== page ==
Who will take them?

Some have speculated that  a new company could be spun off. If so this  new operator  of 3 million would be the 9th largest just behind Cablevision. But that seems complicated and unnecessary. There are cable operators  that don’t mind having disparate systems around the country. Once Comcast assembles the list they will probably go up for sale to the highest bidder.


This is no easy exercise. I do think Comcast will look to keep the major metro clusters together, especially  Texas and the coasts. It will be fun to watch – stay tuned.

Update 4-19-14:  Comcast in talks with Charter over divestitures: source

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ABC to join 21st Century with Official Live Stream of 2014 Oscars

This year is different. ABC seems to have gotten the memo that some people watch TV over the internet.  The official stream is very limited unfortunately:

  • Requires a Pay TV subscription.
  • Only 9 providers participating.
  • Only 8 markets included.

Boston you’re out of luck, but Fresno is good. I suspect that these geographical limitations are business issues and not technical ones. After all the Super Bowl was live streamed everywhere and  attracts more than twice the the viewers than what is sometimes called “the Super Bowl for women”.

photo: RCB on flickr

photo: RCB on flickr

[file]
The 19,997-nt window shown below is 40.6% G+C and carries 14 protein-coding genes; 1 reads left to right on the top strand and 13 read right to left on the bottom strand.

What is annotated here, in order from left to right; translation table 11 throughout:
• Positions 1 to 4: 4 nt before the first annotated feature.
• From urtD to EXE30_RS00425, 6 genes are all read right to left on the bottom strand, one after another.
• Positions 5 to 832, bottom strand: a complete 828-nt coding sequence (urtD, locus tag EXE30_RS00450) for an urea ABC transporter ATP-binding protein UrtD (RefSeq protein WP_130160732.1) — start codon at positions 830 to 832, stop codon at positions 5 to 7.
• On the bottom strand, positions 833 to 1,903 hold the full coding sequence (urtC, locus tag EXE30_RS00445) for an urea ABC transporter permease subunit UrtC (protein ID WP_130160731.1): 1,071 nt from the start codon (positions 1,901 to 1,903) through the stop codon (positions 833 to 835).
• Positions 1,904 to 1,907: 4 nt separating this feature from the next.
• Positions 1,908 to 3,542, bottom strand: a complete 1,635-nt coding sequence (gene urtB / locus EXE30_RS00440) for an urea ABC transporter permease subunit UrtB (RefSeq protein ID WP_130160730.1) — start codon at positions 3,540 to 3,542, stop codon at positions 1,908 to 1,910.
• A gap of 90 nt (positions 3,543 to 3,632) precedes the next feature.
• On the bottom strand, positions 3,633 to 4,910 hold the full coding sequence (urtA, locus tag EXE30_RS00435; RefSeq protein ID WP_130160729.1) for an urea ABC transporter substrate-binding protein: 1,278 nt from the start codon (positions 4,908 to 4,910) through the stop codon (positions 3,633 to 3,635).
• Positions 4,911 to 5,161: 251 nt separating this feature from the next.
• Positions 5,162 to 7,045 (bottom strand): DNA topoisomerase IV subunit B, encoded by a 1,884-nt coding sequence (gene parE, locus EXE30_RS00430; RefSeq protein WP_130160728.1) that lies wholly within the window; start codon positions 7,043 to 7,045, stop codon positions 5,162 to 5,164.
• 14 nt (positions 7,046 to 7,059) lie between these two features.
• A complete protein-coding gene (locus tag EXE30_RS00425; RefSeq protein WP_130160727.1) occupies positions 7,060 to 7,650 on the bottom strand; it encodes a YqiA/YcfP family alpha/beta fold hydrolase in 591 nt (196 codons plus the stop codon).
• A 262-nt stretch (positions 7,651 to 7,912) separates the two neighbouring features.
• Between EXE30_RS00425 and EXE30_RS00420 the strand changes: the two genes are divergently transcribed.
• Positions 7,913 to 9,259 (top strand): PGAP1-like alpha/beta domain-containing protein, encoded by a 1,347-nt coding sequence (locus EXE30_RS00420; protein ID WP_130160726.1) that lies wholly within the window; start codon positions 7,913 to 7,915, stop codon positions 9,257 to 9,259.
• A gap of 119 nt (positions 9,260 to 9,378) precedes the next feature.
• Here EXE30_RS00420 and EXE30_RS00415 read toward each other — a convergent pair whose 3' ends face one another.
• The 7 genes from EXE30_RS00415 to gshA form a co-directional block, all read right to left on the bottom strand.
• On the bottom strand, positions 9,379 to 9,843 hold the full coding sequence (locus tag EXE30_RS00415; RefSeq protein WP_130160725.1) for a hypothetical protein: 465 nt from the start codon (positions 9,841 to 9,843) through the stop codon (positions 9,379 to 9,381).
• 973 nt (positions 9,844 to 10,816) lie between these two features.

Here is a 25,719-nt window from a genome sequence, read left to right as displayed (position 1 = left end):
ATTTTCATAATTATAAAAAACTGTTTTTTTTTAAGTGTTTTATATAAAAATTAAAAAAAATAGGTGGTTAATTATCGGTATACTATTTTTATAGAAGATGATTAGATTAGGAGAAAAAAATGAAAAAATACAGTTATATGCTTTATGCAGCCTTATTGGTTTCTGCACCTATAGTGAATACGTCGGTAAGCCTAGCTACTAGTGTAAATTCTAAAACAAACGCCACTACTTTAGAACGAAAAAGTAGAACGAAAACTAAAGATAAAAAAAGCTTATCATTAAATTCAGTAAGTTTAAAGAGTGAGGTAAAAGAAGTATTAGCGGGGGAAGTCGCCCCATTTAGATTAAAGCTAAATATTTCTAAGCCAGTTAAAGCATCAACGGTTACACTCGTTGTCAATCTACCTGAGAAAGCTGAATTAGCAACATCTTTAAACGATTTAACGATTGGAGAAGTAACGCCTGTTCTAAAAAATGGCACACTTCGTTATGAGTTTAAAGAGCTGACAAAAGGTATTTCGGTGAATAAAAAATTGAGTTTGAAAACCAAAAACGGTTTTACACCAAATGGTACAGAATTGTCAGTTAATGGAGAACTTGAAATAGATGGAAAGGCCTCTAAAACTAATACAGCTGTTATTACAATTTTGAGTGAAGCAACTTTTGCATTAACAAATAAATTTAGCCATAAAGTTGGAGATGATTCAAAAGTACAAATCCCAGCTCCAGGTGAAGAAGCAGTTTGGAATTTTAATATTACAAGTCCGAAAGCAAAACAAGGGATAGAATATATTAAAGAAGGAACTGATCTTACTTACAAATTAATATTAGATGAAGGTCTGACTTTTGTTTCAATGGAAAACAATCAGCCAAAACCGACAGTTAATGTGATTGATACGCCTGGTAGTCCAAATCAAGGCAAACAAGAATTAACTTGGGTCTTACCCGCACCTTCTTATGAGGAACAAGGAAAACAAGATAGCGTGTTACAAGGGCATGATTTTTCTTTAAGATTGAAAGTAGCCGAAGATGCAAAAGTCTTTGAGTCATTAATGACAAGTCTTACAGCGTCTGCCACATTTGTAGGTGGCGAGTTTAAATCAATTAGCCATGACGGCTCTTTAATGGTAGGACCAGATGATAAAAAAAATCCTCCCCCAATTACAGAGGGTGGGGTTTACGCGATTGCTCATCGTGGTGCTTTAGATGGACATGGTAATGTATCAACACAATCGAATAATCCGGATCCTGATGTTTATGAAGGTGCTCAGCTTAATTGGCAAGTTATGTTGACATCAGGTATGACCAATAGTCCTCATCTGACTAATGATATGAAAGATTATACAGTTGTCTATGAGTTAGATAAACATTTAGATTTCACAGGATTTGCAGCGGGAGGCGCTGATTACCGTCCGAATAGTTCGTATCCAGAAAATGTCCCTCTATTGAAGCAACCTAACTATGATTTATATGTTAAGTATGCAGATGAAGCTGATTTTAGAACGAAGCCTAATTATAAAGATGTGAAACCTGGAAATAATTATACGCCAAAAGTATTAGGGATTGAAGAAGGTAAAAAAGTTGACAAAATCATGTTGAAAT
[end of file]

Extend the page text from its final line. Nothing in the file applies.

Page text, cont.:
Of course the great irony is that where the stream is available you probably don’t need it – just put up an antenna. An even greater irony? If you have cable credentials why do you need the stream?

Which got me to wondering. Exactly what are the scenarios where one might have internet connectivity but no ABC over the air? Let me know if you can add to the list:

  • Apartment dweller with no Cable or antenna feed.
  • Out of range to the nearest ABC affiliate.
  • Living outside of the USA.
  • Anywhere outside your home with 4G or WiFi access.
  • You are at home but away from the TV room.

In any case the remedies are the same as last year.  And as s usual, I’d love to know how you will watch and  if you even care.


There are some  unofficial streams that work:



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Netflix Traffic Jams and the Cord Cutter

The Netflix’release of  season 2 of House of Cards  on Valentine’s Day was met with huge success. Suddenly reports of “binge viewing” were everywhere. Now even though I’m a cord cutter I tend to be a late adopter of hit TV series. I  had just started watching the FOX series  24 when it was on it’s last season.  So I figured it was time for me to check out House of Cards, season 1 episode 1